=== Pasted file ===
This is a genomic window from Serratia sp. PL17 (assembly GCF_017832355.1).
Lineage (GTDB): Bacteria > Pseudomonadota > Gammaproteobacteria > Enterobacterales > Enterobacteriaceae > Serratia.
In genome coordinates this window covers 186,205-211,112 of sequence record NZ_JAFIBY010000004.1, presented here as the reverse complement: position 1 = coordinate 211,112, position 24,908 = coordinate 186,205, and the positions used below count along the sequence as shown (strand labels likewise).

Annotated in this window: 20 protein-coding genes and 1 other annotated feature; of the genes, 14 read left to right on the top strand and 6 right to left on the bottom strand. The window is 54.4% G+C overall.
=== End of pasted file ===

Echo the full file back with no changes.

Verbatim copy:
This is a genomic window from Serratia sp. PL17 (assembly GCF_017832355.1).
Lineage (GTDB): Bacteria > Pseudomonadota > Gammaproteobacteria > Enterobacterales > Enterobacteriaceae > Serratia.
In genome coordinates this window covers 186,205-211,112 of sequence record NZ_JAFIBY010000004.1, presented here as the reverse complement: position 1 = coordinate 211,112, position 24,908 = coordinate 186,205, and the positions used below count along the sequence as shown (strand labels likewise).

Annotated in this window: 20 protein-coding genes and 1 other annotated feature; of the genes, 14 read left to right on the top strand and 6 right to left on the bottom strand. The window is 54.4% G+C overall.